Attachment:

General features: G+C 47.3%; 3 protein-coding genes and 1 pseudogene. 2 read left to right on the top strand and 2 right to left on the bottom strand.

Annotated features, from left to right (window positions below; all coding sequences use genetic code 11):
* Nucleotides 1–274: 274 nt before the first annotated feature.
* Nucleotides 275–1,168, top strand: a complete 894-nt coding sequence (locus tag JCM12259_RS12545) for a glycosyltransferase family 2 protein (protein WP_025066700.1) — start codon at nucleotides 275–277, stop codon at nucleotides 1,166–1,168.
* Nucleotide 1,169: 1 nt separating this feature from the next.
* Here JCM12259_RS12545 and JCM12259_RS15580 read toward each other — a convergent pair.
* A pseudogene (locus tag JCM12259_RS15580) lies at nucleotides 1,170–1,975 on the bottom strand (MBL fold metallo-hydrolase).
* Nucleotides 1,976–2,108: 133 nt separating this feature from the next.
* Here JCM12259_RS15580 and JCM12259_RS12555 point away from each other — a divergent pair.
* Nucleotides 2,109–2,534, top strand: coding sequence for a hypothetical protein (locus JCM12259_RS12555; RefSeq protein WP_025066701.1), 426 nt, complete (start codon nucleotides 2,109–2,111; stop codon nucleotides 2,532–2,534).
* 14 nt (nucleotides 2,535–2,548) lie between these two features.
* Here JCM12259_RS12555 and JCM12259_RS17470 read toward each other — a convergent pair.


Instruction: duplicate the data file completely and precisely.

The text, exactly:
General features: G+C 47.3%; 3 protein-coding genes and 1 pseudogene. 2 read left to right on the top strand and 2 right to left on the bottom strand.

Annotated features, from left to right (window positions below; all coding sequences use genetic code 11):
* Nucleotides 1–274: 274 nt before the first annotated feature.
* Nucleotides 275–1,168, top strand: a complete 894-nt coding sequence (locus tag JCM12259_RS12545) for a glycosyltransferase family 2 protein (protein WP_025066700.1) — start codon at nucleotides 275–277, stop codon at nucleotides 1,166–1,168.
* Nucleotide 1,169: 1 nt separating this feature from the next.
* Here JCM12259_RS12545 and JCM12259_RS15580 read toward each other — a convergent pair.
* A pseudogene (locus tag JCM12259_RS15580) lies at nucleotides 1,170–1,975 on the bottom strand (MBL fold metallo-hydrolase).
* Nucleotides 1,976–2,108: 133 nt separating this feature from the next.
* Here JCM12259_RS15580 and JCM12259_RS12555 point away from each other — a divergent pair.
* Nucleotides 2,109–2,534, top strand: coding sequence for a hypothetical protein (locus JCM12259_RS12555; RefSeq protein WP_025066701.1), 426 nt, complete (start codon nucleotides 2,109–2,111; stop codon nucleotides 2,532–2,534).
* 14 nt (nucleotides 2,535–2,548) lie between these two features.
* Here JCM12259_RS12555 and JCM12259_RS17470 read toward each other — a convergent pair.